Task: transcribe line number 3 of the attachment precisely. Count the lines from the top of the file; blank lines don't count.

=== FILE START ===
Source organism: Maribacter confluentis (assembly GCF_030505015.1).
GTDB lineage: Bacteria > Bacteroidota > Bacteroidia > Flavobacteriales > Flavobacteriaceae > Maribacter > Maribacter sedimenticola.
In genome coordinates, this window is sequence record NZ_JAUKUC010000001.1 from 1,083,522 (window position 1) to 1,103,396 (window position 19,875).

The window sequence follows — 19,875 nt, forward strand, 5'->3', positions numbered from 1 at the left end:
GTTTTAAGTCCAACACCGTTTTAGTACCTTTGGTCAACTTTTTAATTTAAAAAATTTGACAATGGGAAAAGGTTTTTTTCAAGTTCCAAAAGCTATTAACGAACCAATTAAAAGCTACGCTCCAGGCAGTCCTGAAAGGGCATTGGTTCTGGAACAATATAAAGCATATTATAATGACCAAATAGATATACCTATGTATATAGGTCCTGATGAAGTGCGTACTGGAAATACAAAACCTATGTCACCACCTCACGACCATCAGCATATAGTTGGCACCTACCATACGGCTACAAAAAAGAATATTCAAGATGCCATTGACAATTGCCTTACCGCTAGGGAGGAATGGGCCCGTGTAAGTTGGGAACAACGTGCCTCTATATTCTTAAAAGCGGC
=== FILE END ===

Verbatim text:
In genome coordinates, this window is sequence record NZ_JAUKUC010000001.1 from 1,083,522 (window position 1) to 1,103,396 (window position 19,875).